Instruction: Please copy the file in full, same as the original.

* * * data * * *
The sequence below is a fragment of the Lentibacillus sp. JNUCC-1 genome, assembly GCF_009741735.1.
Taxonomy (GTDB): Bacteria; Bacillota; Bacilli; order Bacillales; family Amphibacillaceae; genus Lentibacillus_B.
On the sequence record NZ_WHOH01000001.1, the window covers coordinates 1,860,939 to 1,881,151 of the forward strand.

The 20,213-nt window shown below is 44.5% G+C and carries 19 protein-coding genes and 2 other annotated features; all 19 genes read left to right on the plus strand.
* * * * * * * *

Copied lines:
The sequence below is a fragment of the Lentibacillus sp. JNUCC-1 genome, assembly GCF_009741735.1.
Taxonomy (GTDB): Bacteria; Bacillota; Bacilli; order Bacillales; family Amphibacillaceae; genus Lentibacillus_B.
On the sequence record NZ_WHOH01000001.1, the window covers coordinates 1,860,939 to 1,881,151 of the forward strand.

The 20,213-nt window shown below is 44.5% G+C and carries 19 protein-coding genes and 2 other annotated features; all 19 genes read left to right on the plus strand.